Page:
Along with the travel, dumplings, and noodles, massages are for sure one of the highlights of living in China. Around every corner are signs advertising foot reflexology and body massage – and they’re crazy cheap. Even 10 bucks can buy a pretty awesome foot massage, and body work doesn’t run you much more. Now that we’re approaching the end of our sojourn here, I’m taking full advantage by getting at least one a week (as well as weekly hot pot and dim sum).
But this year of pampering has definitely had its awkward moments. Like that one Sunday night back in November when I decided to switch it up and try a new spot, only to realize that I was probably the only guy to ever walk in the door who wasn’t looking for a happy ending. I’ve since learned that you can tell these places by the absence of male employees and the ridiculously short skirts on the “masseuses.” As it turns out, this is also a good technique for determining which bars to avoid (or frequent, if that’s what you’re looking for).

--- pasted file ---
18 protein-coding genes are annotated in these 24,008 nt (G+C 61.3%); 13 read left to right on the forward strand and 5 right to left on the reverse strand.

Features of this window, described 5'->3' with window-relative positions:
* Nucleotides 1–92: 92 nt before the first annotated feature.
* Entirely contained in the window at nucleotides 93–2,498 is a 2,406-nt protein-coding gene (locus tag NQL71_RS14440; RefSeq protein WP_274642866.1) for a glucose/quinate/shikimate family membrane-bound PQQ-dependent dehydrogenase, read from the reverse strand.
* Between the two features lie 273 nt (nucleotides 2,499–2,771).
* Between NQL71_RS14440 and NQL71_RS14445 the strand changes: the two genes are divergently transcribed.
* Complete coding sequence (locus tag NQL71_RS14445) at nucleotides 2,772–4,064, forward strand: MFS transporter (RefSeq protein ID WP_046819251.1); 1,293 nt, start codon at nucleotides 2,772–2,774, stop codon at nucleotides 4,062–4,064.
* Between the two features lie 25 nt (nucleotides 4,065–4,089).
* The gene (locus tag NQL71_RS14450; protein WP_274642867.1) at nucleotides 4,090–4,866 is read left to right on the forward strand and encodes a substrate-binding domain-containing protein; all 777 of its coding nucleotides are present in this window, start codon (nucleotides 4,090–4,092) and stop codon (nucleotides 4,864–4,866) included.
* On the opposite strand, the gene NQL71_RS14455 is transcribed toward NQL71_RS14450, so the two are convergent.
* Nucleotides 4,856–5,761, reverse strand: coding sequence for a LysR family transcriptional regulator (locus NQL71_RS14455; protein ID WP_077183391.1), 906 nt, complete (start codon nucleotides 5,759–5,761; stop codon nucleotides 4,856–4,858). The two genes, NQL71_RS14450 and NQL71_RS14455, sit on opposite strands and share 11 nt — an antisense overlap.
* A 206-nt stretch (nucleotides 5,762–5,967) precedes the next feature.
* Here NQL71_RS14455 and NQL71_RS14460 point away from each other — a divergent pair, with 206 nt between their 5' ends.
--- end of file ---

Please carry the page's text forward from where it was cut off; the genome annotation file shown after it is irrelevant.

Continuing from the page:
Even at my regular place, where I always get the same foot massage – and have often been with my wife – the creepy gal at the door constantly tries to upsell me beyond my comfort zone. The scene unfolds as follows:
Me: “Ni hao, I’d like this foot massage, please.” I point to my usual item on the menu.
Her: “Why you no try body massage today? This one very good.” She turns the page, indicating their most expensive (and extensive) body massage.
Me: “No, thank you. Just feet today.” I smile graciously, hoping that it will end there. But I know that it won’t.
Her: “This one very good. Back, shoulders, neck, arms, legs… even mysterious parts!” In case I’m not sure what she means, she leans towards me and gestures vaguely in the direction of my crotch.
I cringe, and take a step back. “No thank you, just feet today…”
And this is only one of the pitfalls of Chinese massage.
Here, you see, massage is medicine. In the West, it’s also meant to be relaxing. But in China, they’ll beat the shit out of you in order to get rid of your knots. You’ll be bruised when you walk out the door. But you sleep like a rock afterwards, and it’s amazing. There’s nothing I’ll miss more when we get back to California.